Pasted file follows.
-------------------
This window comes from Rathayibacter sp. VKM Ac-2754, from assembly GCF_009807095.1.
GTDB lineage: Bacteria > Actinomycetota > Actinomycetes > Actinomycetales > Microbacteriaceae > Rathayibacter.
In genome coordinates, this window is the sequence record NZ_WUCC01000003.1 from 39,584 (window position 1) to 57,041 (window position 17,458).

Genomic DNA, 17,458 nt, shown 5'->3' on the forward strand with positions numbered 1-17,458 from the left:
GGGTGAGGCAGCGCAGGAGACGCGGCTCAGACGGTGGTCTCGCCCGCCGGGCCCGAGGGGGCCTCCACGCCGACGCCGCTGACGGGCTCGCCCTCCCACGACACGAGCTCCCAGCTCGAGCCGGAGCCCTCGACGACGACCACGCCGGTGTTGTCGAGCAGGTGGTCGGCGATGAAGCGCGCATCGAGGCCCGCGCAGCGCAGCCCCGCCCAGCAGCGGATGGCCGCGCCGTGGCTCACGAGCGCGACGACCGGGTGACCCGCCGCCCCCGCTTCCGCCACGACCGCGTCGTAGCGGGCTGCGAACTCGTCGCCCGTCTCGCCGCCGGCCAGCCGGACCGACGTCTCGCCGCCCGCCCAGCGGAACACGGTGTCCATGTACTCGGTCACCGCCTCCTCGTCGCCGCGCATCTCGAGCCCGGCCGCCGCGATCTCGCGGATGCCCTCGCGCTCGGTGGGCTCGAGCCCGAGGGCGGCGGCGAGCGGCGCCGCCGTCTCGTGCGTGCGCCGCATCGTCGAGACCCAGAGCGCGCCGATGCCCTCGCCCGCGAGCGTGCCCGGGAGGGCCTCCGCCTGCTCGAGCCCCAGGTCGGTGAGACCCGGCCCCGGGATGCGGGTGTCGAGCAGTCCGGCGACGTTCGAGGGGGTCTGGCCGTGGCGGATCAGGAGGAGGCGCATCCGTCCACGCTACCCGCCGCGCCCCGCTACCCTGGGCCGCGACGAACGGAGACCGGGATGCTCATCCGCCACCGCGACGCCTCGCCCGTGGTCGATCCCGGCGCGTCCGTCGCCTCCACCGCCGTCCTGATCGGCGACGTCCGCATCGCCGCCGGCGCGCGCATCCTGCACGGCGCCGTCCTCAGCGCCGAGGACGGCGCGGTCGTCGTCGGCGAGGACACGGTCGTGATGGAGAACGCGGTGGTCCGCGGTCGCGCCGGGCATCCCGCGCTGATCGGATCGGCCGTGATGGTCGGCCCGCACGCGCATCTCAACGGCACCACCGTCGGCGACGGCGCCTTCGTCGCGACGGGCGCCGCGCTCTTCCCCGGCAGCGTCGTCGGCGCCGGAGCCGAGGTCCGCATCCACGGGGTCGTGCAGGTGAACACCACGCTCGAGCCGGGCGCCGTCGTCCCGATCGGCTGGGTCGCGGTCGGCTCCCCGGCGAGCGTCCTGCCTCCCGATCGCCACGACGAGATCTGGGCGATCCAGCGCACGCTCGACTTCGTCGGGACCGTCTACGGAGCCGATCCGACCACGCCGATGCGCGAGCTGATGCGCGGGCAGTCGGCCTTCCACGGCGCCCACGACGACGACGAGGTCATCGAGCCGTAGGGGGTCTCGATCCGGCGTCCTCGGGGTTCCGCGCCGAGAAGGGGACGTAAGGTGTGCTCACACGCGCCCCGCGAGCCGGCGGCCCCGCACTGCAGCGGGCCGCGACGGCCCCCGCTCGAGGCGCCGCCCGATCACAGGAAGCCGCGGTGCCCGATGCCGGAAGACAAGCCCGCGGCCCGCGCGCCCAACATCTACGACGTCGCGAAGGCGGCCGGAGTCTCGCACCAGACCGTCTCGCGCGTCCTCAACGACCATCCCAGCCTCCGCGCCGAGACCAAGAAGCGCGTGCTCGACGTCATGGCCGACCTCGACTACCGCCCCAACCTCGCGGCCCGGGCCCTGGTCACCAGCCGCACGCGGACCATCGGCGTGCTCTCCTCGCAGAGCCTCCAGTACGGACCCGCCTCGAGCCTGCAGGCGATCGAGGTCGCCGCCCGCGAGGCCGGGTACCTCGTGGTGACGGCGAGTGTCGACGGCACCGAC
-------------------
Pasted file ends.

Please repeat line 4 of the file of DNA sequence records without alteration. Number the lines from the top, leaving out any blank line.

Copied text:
Genomic DNA, 17,458 nt, shown 5'->3' on the forward strand with positions numbered 1-17,458 from the left: